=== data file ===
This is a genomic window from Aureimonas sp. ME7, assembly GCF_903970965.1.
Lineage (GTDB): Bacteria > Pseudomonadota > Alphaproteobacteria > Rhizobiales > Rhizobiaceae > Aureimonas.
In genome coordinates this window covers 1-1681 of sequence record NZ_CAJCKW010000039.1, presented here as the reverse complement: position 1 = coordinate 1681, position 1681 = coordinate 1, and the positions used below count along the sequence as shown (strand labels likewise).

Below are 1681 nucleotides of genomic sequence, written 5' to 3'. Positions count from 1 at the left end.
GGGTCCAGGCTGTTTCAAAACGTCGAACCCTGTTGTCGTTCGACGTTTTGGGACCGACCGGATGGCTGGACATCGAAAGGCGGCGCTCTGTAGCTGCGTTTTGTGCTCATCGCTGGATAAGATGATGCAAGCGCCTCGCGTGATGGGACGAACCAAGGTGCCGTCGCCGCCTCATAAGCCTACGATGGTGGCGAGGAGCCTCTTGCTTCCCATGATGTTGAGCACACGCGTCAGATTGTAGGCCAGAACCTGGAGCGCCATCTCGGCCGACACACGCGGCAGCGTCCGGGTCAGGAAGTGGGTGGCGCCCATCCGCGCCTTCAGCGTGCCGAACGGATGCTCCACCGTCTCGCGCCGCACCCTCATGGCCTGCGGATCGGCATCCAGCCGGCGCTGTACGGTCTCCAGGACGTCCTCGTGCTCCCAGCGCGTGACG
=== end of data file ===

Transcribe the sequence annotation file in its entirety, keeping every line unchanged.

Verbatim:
This is a genomic window from Aureimonas sp. ME7, assembly GCF_903970965.1.
Lineage (GTDB): Bacteria > Pseudomonadota > Alphaproteobacteria > Rhizobiales > Rhizobiaceae > Aureimonas.
In genome coordinates this window covers 1-1681 of sequence record NZ_CAJCKW010000039.1, presented here as the reverse complement: position 1 = coordinate 1681, position 1681 = coordinate 1, and the positions used below count along the sequence as shown (strand labels likewise).

Below are 1681 nucleotides of genomic sequence, written 5' to 3'. Positions count from 1 at the left end.
GGGTCCAGGCTGTTTCAAAACGTCGAACCCTGTTGTCGTTCGACGTTTTGGGACCGACCGGATGGCTGGACATCGAAAGGCGGCGCTCTGTAGCTGCGTTTTGTGCTCATCGCTGGATAAGATGATGCAAGCGCCTCGCGTGATGGGACGAACCAAGGTGCCGTCGCCGCCTCATAAGCCTACGATGGTGGCGAGGAGCCTCTTGCTTCCCATGATGTTGAGCACACGCGTCAGATTGTAGGCCAGAACCTGGAGCGCCATCTCGGCCGACACACGCGGCAGCGTCCGGGTCAGGAAGTGGGTGGCGCCCATCCGCGCCTTCAGCGTGCCGAACGGATGCTCCACCGTCTCGCGCCGCACCCTCATGGCCTGCGGATCGGCATCCAGCCGGCGCTGTACGGTCTCCAGGACGTCCTCGTGCTCCCAGCGCGTGACG